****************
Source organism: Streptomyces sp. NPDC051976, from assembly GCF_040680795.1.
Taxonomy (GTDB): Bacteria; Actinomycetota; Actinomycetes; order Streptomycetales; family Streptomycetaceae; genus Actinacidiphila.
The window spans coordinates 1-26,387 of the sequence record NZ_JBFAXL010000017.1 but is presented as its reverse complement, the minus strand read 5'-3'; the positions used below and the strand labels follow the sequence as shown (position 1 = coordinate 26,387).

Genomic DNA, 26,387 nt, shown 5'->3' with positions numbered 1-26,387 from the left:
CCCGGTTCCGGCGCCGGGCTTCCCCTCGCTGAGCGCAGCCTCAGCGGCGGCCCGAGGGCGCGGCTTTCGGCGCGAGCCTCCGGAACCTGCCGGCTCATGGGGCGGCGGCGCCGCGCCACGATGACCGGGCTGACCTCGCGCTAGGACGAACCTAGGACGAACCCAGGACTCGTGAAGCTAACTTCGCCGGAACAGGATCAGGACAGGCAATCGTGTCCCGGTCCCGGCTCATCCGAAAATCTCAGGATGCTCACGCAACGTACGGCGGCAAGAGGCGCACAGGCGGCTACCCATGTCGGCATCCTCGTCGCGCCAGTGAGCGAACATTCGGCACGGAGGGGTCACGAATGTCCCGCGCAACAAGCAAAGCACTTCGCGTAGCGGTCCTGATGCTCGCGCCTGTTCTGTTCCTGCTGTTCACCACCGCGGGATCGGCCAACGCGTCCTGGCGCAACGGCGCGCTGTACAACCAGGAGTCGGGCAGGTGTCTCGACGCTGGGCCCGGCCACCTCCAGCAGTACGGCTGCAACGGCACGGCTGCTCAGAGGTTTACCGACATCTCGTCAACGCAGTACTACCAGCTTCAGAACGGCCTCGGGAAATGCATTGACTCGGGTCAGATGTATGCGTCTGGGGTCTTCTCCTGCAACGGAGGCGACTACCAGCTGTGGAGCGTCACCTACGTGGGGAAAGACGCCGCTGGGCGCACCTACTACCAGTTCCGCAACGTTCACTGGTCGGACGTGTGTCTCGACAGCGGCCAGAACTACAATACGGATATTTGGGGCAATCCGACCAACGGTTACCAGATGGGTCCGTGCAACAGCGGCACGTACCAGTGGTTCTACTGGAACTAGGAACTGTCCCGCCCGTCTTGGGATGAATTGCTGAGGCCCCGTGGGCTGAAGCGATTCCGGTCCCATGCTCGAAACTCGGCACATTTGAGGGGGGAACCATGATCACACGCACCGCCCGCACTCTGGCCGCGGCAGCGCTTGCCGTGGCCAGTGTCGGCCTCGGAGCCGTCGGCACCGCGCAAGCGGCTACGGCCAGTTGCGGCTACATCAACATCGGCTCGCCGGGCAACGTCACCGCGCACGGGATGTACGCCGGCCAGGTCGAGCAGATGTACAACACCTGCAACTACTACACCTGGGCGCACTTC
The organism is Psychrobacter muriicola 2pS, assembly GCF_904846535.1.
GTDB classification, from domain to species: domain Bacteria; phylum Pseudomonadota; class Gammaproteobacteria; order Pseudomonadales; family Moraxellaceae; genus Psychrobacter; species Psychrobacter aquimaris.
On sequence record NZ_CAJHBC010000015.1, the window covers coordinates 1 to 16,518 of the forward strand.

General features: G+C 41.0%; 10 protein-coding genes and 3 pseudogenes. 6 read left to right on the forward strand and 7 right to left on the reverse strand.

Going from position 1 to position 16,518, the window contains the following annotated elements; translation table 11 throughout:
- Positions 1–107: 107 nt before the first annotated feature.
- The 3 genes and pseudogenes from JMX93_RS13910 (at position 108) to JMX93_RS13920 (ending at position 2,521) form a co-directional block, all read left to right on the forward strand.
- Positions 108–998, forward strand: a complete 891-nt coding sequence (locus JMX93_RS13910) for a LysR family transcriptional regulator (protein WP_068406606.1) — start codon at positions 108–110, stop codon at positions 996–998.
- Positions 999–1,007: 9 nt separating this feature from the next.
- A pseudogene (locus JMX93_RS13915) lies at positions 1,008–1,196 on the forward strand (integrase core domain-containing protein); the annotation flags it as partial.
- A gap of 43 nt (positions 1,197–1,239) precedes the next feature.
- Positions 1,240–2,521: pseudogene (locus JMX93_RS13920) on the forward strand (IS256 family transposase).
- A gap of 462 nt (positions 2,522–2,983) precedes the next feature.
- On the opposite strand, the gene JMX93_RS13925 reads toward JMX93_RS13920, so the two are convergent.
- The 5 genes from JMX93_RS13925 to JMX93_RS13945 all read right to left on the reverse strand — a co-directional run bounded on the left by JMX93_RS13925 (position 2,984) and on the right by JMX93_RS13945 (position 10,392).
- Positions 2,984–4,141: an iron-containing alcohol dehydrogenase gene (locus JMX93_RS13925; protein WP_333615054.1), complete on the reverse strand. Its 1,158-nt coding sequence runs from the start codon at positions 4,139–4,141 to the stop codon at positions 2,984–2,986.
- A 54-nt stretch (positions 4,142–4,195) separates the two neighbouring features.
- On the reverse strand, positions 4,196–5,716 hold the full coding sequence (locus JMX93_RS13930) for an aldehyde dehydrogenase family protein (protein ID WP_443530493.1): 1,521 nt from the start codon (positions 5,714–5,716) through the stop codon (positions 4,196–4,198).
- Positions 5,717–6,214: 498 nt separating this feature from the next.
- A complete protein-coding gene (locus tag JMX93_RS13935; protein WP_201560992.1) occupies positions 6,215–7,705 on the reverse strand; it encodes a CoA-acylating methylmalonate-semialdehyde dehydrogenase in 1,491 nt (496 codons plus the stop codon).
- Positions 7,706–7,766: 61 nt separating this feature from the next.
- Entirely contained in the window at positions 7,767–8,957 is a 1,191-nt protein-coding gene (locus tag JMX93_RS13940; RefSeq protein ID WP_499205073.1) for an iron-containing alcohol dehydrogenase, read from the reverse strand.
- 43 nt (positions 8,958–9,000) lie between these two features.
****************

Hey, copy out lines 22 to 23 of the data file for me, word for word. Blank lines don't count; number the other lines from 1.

- A 54-nt stretch (positions 4,142–4,195) separates the two neighbouring features.
- On the reverse strand, positions 4,196–5,716 hold the full coding sequence (locus JMX93_RS13930) for an aldehyde dehydrogenase family protein (protein ID WP_443530493.1): 1,521 nt from the start codon (positions 5,714–5,716) through the stop codon (positions 4,196–4,198).